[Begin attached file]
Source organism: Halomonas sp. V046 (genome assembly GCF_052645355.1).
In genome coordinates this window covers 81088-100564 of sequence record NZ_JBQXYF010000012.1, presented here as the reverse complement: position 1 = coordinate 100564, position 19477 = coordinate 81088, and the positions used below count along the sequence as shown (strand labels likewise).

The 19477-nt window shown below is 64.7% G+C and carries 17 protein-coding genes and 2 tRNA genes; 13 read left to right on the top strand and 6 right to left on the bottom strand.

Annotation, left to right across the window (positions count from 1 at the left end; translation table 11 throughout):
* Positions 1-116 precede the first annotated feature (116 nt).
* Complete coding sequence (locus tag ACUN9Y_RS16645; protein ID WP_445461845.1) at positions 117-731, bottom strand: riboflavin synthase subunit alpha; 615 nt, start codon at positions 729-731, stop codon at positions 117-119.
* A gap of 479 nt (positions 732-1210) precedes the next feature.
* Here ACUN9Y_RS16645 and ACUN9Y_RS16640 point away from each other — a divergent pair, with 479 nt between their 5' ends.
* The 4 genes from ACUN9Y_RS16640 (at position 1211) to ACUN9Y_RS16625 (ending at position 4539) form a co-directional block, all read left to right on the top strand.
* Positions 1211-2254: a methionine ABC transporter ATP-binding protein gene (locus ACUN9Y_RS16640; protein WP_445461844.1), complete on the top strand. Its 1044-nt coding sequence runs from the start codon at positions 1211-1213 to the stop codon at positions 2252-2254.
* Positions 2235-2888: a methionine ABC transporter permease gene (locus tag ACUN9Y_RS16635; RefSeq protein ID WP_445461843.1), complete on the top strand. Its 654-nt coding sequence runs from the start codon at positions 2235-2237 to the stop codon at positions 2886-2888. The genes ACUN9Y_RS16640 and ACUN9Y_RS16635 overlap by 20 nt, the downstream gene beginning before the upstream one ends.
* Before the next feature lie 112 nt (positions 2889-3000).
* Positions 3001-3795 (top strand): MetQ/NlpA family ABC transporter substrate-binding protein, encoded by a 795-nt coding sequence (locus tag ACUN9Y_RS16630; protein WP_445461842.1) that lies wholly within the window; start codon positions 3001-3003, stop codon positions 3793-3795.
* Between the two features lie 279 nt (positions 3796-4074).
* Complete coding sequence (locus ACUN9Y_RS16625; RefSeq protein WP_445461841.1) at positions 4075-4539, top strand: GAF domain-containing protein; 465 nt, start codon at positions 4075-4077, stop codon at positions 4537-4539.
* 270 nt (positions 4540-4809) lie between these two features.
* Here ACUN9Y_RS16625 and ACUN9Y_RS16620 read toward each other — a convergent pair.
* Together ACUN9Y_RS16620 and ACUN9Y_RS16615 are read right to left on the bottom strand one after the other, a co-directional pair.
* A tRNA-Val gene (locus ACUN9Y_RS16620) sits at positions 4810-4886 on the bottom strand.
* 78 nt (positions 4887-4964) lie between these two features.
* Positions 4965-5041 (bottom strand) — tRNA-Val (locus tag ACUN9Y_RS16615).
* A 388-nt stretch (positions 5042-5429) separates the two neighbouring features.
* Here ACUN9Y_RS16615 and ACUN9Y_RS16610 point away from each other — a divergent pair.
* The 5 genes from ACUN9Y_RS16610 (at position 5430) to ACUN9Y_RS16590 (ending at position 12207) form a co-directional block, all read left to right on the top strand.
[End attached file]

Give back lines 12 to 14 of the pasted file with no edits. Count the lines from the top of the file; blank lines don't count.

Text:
* Before the next feature lie 112 nt (positions 2889-3000).
* Positions 3001-3795 (top strand): MetQ/NlpA family ABC transporter substrate-binding protein, encoded by a 795-nt coding sequence (locus tag ACUN9Y_RS16630; protein WP_445461842.1) that lies wholly within the window; start codon positions 3001-3003, stop codon positions 3793-3795.
* Between the two features lie 279 nt (positions 3796-4074).